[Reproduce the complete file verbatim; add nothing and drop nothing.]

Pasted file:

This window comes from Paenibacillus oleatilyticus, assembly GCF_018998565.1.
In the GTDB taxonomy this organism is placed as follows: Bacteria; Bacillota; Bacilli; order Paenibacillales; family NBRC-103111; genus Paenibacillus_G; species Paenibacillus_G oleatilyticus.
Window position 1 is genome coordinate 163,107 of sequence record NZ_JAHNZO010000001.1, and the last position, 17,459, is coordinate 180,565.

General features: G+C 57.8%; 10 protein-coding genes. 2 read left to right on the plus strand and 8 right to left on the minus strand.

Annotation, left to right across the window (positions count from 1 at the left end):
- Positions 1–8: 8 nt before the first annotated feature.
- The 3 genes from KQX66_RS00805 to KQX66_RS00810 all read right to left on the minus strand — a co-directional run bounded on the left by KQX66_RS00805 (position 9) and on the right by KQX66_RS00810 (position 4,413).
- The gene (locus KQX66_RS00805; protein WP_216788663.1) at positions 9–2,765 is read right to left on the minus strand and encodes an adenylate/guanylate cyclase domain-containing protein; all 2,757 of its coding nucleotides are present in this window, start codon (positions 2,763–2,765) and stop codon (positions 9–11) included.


This window comes from Paenibacillus oleatilyticus, assembly GCF_018998565.1.
In the GTDB taxonomy this organism is placed as follows: Bacteria; Bacillota; Bacilli; order Paenibacillales; family NBRC-103111; genus Paenibacillus_G; species Paenibacillus_G oleatilyticus.
Window position 1 is genome coordinate 163,107 of sequence record NZ_JAHNZO010000001.1, and the last position, 17,459, is coordinate 180,565.

General features: G+C 57.8%; 10 protein-coding genes. 2 read left to right on the plus strand and 8 right to left on the minus strand.

Annotation, left to right across the window (positions count from 1 at the left end):
- Positions 1–8: 8 nt before the first annotated feature.
- The 3 genes from KQX66_RS00805 to KQX66_RS00810 all read right to left on the minus strand — a co-directional run bounded on the left by KQX66_RS00805 (position 9) and on the right by KQX66_RS00810 (position 4,413).
- The gene (locus KQX66_RS00805; protein WP_216788663.1) at positions 9–2,765 is read right to left on the minus strand and encodes an adenylate/guanylate cyclase domain-containing protein; all 2,757 of its coding nucleotides are present in this window, start codon (positions 2,763–2,765) and stop codon (positions 9–11) included.